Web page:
Given his aerial threat and impressive hold-up play, the former Southampton striker could fit the bill ideally.

Watford boss Walter Mazzarri likes to deploy Watford in a 3-5-2 formation, a set-up Pelle excelled in for Italy at Euro 2016, playing under current Chelsea boss Antonio Conte.

The Shandong Luneng forward netted twice against Belgium and Spain to add to the 14 goals he scored in all competitions for Southampton that season before his move to China. At 31, Pelle could still have a couple of years of top-flight football in him.

Paulinho: target for West Brom?

©Wikimedia Commons

West Brom manager Tony Pulis is looking for a central midfielder and has already had a £13m bid for Morgan Schneiderlin rejected by Manchester United. 

Earlier this month, Pulis told the Birmingham Mail: “Morgan is just one of two or three we’re looking at.

“The most important thing is that you do your business with other clubs. It’s respectful to other clubs and then you move on from there. If we get the deals done, you get them done.”

The Red Devils want to recoup the £24m they paid Southampton for Schneiderlin in 2015, whilst the player’s preference to be reunited with his former Saints boss Ronald Koeman at Everton suggests he is out of the Baggies’ reach.

In that case, a decent alternative option might be Guangzhou Evergrande’s Paulinho. 

The 28-year-old Brazilian international did not have the best of times during his previous stint in England with Tottenham, but has all the right attributes to fit into a Pulis team. 

His strength, energy, defensive capabilities and physical presence in set-piece situations, makes him an ideal alternative to Schneiderlin and, ultimately, a good midfield option for West Brom to have.

Currently eighth in the table, he could be just the man to push them on for a Europa League spot.

Papiss Cisse: target for Hull City?

Barring miracles, Hull look destined for the drop this season.

©Wikimedia Commons

New boss Marcos Silva has spoken of the need to strengthen his squad if he is to save them, and one area he will have to address is their attacking options.

“I have confidence in our players, but it’s clear we need to improve our roster,” Silva said in his unveiling as Hull manager and as quoted on BBC Sport.

Joint lowest scorers in the Premier League so far this season, with just 17 goals in 20 games, Hull need a proven Premier League forward, and Senegal international Papiss Cisse is just that.

The 31-year-old made an instant impact in English football’s top flight when he joined Newcastle from Bundesliga outfit Freiburg in January 2012, scoring 13 goals in 14 league appearances that season – including an incredible strike against Chelsea – but struggled to follow up that dazzling debut. 

Since last summer, Cisse has been playing for Shandong Luneng. Anything would be an improvement on Hull’s current striking options, so the main issue could be if the player wants to join a relegation fight.

David Bytheway – official Fifa player for Wolfsburg

For most people, football gaming is a recreational activity, but that is far from the case for VFL Wolfsburg’s David Bytheway.

The 23-year-old is widely considered as one of the best Fifa players in the world, and his reputation has only continued to grow since signing for the Bundesliga outfit earlier this year.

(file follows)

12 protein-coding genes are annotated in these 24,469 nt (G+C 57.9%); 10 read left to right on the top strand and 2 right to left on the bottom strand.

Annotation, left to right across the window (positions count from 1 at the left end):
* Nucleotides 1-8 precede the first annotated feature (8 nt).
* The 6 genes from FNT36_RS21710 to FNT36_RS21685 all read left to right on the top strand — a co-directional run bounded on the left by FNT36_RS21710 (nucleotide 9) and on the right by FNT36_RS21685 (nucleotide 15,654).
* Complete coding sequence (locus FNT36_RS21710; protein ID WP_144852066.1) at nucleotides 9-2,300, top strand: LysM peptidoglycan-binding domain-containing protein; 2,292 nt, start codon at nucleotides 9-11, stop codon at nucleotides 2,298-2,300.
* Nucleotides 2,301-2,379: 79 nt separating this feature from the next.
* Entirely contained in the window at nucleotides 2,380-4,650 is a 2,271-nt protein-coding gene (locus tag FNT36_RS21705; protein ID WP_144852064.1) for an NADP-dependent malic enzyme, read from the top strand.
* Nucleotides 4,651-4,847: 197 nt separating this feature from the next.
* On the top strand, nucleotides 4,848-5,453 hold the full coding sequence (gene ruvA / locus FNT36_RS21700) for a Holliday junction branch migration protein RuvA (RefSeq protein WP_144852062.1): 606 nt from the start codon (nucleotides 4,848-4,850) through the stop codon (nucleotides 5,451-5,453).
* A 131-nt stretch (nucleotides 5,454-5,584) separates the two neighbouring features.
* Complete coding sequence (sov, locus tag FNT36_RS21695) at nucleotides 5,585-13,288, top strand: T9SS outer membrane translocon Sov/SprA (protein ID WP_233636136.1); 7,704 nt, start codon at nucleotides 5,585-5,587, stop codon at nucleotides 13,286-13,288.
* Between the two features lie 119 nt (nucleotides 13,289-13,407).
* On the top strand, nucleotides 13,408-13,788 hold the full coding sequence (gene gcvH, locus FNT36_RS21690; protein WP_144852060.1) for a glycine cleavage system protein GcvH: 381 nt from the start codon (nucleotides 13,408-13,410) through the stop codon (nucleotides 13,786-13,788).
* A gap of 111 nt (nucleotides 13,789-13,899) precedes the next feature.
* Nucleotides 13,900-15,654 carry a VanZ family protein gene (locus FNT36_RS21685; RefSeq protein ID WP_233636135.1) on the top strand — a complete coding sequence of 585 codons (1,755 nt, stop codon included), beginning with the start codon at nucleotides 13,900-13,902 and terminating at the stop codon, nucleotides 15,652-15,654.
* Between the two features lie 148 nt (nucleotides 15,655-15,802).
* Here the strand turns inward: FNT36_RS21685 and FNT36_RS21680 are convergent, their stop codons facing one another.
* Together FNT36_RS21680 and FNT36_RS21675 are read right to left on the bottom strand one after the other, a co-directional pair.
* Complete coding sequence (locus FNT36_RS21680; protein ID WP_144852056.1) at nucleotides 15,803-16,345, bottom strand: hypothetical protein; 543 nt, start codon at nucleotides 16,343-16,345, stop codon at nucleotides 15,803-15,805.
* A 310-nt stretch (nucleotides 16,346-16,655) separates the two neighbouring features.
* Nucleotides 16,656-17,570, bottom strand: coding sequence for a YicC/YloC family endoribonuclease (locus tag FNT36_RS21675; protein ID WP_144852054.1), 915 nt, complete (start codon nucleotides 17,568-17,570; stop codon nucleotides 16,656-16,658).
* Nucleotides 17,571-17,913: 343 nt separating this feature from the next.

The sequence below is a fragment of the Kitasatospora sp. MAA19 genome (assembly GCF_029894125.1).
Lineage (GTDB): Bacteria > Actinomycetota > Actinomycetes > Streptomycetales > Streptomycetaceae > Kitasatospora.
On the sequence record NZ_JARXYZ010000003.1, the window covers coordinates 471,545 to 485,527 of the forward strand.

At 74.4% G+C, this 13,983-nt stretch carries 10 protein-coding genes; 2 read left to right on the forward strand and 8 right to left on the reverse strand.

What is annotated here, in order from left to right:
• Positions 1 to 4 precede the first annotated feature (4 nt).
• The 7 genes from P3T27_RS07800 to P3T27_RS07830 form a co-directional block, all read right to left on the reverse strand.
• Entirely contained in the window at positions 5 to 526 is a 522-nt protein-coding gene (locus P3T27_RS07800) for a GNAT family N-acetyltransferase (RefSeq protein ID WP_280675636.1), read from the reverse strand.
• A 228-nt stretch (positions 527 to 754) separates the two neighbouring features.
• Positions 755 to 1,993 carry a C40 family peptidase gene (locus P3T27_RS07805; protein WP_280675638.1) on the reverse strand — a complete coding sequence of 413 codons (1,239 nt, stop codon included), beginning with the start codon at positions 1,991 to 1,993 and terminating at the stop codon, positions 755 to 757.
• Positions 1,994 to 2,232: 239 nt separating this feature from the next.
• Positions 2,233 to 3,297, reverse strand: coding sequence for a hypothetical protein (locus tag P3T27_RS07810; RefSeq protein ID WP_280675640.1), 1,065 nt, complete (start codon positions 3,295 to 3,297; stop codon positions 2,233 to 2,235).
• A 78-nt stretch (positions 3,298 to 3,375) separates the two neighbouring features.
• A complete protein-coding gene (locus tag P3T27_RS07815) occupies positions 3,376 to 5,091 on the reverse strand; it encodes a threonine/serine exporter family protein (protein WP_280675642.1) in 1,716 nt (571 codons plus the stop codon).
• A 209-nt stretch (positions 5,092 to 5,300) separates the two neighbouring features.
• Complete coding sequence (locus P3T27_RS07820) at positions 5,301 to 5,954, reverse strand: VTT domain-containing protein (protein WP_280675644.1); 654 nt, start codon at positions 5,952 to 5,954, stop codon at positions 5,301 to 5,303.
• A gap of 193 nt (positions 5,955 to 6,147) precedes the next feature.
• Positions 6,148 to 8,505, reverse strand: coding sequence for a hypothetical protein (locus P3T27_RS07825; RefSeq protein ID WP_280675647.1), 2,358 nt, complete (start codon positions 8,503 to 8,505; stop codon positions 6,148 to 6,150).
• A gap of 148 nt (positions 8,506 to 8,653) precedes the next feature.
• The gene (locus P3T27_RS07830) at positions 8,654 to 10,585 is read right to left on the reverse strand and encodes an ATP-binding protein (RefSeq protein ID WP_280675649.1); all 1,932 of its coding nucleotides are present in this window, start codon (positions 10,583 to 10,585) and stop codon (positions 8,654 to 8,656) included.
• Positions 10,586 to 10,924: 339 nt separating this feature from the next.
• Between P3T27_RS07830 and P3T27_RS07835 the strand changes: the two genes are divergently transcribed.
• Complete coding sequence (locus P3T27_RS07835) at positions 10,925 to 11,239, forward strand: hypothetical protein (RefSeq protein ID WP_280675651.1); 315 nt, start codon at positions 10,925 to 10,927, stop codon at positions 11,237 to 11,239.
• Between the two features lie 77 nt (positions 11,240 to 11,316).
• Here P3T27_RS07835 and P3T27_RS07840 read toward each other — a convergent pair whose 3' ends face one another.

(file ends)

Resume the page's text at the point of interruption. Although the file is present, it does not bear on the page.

Bytheway is very proud to be the first British gamer to be snapped up by a professional football club.

“It would feel amazing at any point [to represent a huge football club as a gamer], but to be the first British gamer to be signed to a club is a massive achievement,” expresses Bytheway.

“There can only ever be one person who is the first. I just want to repay the faith they have in me with tournament wins.”

Online leagues

The recruitment of elite-level gamers by football clubs is a relatively new development, and Bytheway admits he didn’t set out to become a professional.

©David Bytheway’s official Facebook page

“I got into professional gaming purely by chance,” he reveals.

“I was playing Fifa and only wanted to beat my friends, no other goal. When I got to that stage, I wanted to play better people so starting looking for online leagues.

“That is where I started playing some of the best players in the country and where I was first introduced to e-sports [also known as electronic ports]. I have been doing this for the past seven years.”

In that time, Bytheway has had his console highs and lows.

“My high is definitely finishing second at the Interactive World Cup in 2014. It is our world championships and felt amazing. It was also my 21st birthday the same day.

“The lowest was probably recently in a YouTube tournament with other football clubs,” he confesses.

“I lost three out of four games. It was within the first week of Fifa 17 [being released] and I had barely played it, which is my reason. But it was still an awful feeling.”


Bytheway is aiming to eradicate that feeling with some stellar performances for Wolfsburg, but how did the link-up come about?

“I was lucky enough to be a part of the Stark Talent agency who have the relationship with Wolfsburg, and I’m grateful for the opportunity they have given me,” he said.

“I think we are very close to a number of clubs announcing back-to-back that they have entered the scene”

And while there may be pressure attached to being an official Fifa player, there are also many perks.

“I often go to the games, which is great,” reveals Bytheway, who is currently working in marketing in central London.

“I also get treated just like one of their squad players with behind the scenes access and I have met quite a few of the first team.”